Patna: Janaki Paswan, a frail old man belonging to the dalit community, from Belchi village in Patna, is vocal about his wanting to oust Chief Minister Nitish Kumar in the Assembly elections this time. The lone surviving witness to the infamous Belchi massacre, in which 11 lower caste men were killed by a private militia of powerful landed Kurmi farmers in 1977, Paswan is still living in fear of the Kurmis, who enjoy socio-economic and political power thanks to Nitish Kumar who is from the same caste.
Four decades after the incident, Paswan said that if Nitish Kumar remains in power, his castemen will never allow any development in their village due to their enmity with the dalits of the area. He is also disappointed over the lack of employment and price rise. Expressing his fears, the 80-year-old man told NewsClick, “Nitish ka jana tai hai. Nitish agar power mein rahega to hamra dard Kum nahi hoga. Hum chahenge ke uska haar ho. Nitish ki sarkar badalna chahiye (Nitish’s removal is sure. If he remains in power, our problems will never be resolved. We want him to lose this time. The government should change).”
Siting on a plastic chair surrounded by his teenage grandchildren outside his daughter’s house, he added in the local Magadhi dialect, “It was a Kurmi private gang that massacred the poor men including four of my family members and others. Nitish as CM give a sense of power to his caste men who hate us and do not like us because we challenge them.”
Despite his old age, Paswan retains his fighting spirit. He can still recall how he escaped to survive from the clutches of the Kurmi armed gang of Mahavir Mahto on that fateful afternoon in May in 1977. “I watched everything silently by lying flat on a nearby thatch roof of a neighbour as they shot, chopped and killed 11 poorest of the poor in the maize fields and then tossed them in a burning wood fire to eliminate evidence.”
He added, “It was horrible, we had never expected that something like this could happen. I smelled the burning flesh of those killed in broad daylight and thrown in fire.” Forty-three years after, the fear is still alive as he said, “Dar to abhi bhi lagta hai,hum garib hai (we are still afraid, as we are poor)
It was only after then Prime Minister Indira Gandhi’s visit that the families of the victims of the massacre received some compensation in the form of an acre of land, he said, adding that however, even that land is now gone as the river has claimed it.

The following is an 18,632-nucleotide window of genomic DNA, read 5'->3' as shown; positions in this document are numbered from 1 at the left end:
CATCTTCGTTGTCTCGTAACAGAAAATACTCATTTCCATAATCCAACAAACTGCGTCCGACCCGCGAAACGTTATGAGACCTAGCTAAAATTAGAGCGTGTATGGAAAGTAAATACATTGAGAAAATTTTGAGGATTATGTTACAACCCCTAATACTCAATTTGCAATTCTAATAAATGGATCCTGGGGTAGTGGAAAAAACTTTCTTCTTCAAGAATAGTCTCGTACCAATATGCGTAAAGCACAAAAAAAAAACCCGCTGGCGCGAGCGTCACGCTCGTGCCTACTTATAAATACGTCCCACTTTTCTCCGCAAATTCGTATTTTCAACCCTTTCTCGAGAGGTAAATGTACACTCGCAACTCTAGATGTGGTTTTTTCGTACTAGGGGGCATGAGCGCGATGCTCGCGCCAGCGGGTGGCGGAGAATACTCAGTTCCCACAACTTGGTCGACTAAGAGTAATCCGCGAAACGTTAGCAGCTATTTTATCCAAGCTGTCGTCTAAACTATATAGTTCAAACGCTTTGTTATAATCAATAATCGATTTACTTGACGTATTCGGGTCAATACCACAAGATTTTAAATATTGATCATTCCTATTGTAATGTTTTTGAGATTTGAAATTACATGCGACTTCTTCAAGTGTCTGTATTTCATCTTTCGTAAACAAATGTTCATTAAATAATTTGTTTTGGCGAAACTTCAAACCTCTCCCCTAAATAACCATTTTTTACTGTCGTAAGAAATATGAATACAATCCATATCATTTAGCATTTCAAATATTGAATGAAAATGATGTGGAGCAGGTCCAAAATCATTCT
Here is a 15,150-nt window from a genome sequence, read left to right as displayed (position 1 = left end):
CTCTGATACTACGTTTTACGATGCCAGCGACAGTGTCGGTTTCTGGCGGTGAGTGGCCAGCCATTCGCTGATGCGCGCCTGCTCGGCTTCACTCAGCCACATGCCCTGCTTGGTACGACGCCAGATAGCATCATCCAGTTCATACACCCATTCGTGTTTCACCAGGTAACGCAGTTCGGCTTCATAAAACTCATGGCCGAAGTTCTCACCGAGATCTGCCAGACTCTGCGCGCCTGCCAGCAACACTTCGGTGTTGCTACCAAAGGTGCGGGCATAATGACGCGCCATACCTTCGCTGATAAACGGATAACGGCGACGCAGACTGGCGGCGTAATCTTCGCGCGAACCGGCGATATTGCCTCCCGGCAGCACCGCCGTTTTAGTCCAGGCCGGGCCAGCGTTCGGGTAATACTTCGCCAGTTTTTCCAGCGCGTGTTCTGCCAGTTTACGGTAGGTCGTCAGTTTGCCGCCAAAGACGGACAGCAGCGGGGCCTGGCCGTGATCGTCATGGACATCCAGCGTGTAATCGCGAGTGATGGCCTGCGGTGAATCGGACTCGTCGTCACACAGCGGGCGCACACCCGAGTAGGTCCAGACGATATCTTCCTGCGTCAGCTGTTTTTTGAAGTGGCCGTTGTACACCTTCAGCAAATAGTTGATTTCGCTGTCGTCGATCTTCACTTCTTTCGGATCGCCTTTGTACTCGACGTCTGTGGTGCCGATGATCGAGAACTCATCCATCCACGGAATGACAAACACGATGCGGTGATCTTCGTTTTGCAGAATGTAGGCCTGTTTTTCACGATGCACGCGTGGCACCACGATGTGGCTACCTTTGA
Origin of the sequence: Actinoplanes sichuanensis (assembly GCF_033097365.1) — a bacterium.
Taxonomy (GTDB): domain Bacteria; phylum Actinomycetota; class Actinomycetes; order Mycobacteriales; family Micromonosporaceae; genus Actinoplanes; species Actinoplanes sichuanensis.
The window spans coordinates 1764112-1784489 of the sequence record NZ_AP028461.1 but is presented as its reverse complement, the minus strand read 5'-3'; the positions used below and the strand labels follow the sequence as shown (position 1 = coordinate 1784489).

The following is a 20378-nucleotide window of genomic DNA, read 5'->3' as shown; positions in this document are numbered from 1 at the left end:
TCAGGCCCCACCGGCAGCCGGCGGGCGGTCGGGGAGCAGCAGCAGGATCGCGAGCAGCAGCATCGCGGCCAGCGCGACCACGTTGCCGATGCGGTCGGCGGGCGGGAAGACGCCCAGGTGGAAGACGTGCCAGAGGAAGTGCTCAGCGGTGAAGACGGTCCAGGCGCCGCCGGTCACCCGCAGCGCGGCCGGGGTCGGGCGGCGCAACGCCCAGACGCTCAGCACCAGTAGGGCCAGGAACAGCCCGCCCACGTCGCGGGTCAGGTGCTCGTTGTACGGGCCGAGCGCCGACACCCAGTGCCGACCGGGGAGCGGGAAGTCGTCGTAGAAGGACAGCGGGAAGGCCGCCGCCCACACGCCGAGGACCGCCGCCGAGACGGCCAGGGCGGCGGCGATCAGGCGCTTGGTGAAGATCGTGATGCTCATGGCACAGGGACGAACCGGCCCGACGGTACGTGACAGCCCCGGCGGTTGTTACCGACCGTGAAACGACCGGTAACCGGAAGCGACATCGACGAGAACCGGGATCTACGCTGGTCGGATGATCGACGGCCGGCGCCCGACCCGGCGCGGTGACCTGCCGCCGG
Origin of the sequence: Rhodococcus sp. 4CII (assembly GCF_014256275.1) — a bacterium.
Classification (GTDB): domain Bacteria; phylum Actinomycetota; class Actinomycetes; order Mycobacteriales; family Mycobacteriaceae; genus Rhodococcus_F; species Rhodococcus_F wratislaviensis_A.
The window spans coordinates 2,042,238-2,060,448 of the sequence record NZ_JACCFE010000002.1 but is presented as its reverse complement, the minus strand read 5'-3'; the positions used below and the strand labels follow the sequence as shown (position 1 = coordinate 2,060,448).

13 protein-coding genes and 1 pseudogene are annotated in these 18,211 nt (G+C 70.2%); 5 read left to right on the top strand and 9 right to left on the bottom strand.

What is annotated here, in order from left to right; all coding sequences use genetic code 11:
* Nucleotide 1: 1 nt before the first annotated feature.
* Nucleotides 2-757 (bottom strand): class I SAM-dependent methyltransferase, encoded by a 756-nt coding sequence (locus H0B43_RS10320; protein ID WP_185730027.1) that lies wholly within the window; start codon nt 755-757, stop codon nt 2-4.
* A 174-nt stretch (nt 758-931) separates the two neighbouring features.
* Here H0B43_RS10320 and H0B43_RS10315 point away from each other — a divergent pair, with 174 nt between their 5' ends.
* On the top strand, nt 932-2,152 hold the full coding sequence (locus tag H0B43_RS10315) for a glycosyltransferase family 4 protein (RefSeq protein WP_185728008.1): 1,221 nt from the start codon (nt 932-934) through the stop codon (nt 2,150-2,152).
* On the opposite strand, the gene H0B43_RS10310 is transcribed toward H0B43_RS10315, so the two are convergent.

According to him, n the last 15 years since Nitish Kumar came to power, the villagers have repeatedly raised the demand for construction of new buildings to shift police station and block offices but nothing has happened so far.
Not only that, Paswan said that the headmaster of the government-run middle school in the village, who belongs to the Kurmi community, discriminates against the dalit children. “This teacher treats our children as untouchable and discriminates against them to discourage them from attending classes. We have demanded time and again to transfer the teacher but district administration ignored it,” he said, adding that the school was constructed on the 1 katha land donated by him to educate children from marginalised dalits.
Ravindar Paswan, who recalled that he was barely 16 or 17 at the time of massacre, had also witnessed the entire episode from a thatch hut of a Musahar family. He was attacked and badly thrashed by an armed gang and seriously injured but survived as he was helped by a Musahar woman. “As I was a minor child, my father did not give my name as witness in the case,” he said as an explanation. He too joined Janaki in voicing their opinion against the Nitish Kumar government.
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It was through Janaki’s witness statement that the main accused of the massacre were hanged to death while 14 others were awarded life imprisonment. As such Janaki’s words carry respect among more than 200 Paswan families here. “We want to change the Nitish government. This government has discriminated against us and left us in a lurch,” Upendar Paswan, a villager said.
Not just Paswans, other villagers are also determined to vote Nitish Kumar out of power. “This time people will change Nitish’s government,” Hiramani Ram, who belongs to the Ramani community, said.
Rekha Devi, from the Ravidas community, said the mood in the village is to change the government.
Meanwhile, the other side of Belchi, populated by the Musahar community is reluctant to express anything. “We stand with other villagers,” said Jamun Manjhi, an old Musahar man who remembers Indira Gandhi’s visit to the village.
Belchi falls under the Barh Assembly constituency which went to polls on October 28.
All Photos by Mohd. Imran Khan